Officials have said that lack of such coordination has
held back progress in the antipoverty program. which now
operates about 700 neighborhood centers around the coun
The cities selected are Boston, Chattanooga, Chicago,
Cincinnati, Dallas, Detroit, Louisville, Minneapolis, Phila
delphia, St. Louis and Washington, D.C. Approval is ex
pected within the next month for Jacksonville, Fla., New
York, and Oakland, Calif.
Surveyor 7 on Course for Landing Tonight
PASADENA, Calif. Surveyor 7 sped toward the
moon yesterday on a course so accurate scientists said they
might not have to make a final steering maneuver.
A decision was expected within several hours.
Flight controllers at Jet Propulsion Laboratory made
a major course change Sunday, aiming the instrument
loaded spacecraft closer to the rugged crater Tycho, near
the soutlicentral edge of the lunar disk.
Surveyor 7 is due to land tonight with a television
camera; a small scoop to dig trenches as deep as 18 inches;
a device to analyze soil with radiation, and magnets to
The mission of the final unmanned U.S. lunar lander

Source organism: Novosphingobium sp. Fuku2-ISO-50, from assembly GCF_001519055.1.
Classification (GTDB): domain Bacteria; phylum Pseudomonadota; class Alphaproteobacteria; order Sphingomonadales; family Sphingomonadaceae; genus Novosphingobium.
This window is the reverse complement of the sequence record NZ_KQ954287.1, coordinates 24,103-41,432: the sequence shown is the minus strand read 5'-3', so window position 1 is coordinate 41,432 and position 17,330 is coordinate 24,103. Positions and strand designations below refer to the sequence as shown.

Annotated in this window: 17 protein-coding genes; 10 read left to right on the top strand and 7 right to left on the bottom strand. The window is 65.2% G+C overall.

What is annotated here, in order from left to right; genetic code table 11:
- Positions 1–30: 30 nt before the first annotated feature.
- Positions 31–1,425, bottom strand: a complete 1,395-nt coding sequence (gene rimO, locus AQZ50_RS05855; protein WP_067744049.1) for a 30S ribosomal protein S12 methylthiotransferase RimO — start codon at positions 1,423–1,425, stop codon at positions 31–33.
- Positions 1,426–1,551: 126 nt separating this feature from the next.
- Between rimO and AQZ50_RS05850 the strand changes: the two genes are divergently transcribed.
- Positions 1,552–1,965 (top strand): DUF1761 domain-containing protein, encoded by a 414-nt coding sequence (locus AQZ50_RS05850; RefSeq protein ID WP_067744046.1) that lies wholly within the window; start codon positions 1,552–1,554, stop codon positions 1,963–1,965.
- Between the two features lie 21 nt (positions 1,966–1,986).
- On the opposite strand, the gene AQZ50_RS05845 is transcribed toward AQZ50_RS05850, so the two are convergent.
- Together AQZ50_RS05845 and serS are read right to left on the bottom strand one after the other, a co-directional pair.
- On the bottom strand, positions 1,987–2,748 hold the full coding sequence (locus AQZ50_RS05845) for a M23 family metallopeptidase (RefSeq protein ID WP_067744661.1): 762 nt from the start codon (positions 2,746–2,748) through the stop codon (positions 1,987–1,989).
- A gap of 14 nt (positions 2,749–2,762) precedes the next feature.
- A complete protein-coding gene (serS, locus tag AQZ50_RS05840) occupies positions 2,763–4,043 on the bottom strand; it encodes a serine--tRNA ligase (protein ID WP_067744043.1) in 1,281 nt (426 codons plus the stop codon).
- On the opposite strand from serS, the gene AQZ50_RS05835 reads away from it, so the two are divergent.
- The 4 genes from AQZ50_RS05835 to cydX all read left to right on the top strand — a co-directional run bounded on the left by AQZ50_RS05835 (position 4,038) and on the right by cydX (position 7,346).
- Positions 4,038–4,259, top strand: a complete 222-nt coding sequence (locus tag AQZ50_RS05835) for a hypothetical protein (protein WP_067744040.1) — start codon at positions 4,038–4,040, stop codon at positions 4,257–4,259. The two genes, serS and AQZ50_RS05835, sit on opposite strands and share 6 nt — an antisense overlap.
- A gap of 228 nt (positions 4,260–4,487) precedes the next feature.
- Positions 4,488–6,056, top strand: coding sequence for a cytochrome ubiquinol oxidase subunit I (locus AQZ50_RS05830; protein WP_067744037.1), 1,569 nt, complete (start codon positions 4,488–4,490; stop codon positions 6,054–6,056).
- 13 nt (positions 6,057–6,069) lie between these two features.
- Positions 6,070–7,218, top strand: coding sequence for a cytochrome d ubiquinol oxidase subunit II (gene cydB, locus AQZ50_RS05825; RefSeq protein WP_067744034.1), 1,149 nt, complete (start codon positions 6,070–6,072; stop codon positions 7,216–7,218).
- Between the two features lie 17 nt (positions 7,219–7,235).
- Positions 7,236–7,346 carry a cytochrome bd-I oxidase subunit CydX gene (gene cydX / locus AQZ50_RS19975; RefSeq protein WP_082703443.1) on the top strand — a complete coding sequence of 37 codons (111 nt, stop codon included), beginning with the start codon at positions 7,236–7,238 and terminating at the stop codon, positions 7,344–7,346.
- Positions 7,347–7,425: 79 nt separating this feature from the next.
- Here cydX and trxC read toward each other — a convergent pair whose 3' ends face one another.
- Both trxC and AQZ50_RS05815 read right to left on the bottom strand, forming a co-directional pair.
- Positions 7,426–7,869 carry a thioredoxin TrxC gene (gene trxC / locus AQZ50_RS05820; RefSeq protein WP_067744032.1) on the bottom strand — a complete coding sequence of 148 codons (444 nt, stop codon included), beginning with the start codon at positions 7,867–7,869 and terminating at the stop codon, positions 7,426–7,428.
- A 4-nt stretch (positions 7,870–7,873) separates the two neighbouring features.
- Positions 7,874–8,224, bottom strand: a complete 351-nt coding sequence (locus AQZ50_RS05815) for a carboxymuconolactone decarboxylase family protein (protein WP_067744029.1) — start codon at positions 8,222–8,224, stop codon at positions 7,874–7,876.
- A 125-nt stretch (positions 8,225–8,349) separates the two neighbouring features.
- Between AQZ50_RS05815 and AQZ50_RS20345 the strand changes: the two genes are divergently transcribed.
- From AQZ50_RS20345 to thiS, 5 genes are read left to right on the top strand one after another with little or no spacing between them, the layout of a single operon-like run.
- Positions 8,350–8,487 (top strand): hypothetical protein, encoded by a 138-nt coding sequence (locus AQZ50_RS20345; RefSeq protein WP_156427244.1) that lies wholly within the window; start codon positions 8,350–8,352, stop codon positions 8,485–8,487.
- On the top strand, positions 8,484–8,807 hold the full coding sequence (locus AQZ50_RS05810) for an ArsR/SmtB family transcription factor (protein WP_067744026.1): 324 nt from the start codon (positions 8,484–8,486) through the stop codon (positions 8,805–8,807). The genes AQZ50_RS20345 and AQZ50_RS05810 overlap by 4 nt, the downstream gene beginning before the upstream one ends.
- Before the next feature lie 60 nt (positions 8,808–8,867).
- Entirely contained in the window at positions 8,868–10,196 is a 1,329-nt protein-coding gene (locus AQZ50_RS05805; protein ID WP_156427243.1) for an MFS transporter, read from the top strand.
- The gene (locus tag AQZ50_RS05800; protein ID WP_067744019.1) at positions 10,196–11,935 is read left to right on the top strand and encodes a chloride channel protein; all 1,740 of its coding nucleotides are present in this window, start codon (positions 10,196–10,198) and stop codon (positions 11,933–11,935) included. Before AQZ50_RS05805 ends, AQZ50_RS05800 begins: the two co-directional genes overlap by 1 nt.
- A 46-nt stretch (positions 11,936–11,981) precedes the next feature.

is purely scientific-designed to tell if there is any signifi
cant difference between the highlands around Tycho and
the quatorial plains chosen for astronaut landings planned
to start as early as next year.
Four successful earlier Surveyors have sent back
thousands of photographs showing that four primary sites
are safe for manned expeditions.
Continuing Cold Wave Hits All But Florida
Numbing cold hung on through the northeastern sec
tion of the nation yesterday while heavy snow and sleet
closed many highways and caused traffic pileups in areas
of the Southwest.
The severe weather sent temperatures below the freez
ing level early yestrday in 47 of the 48 contiguous states.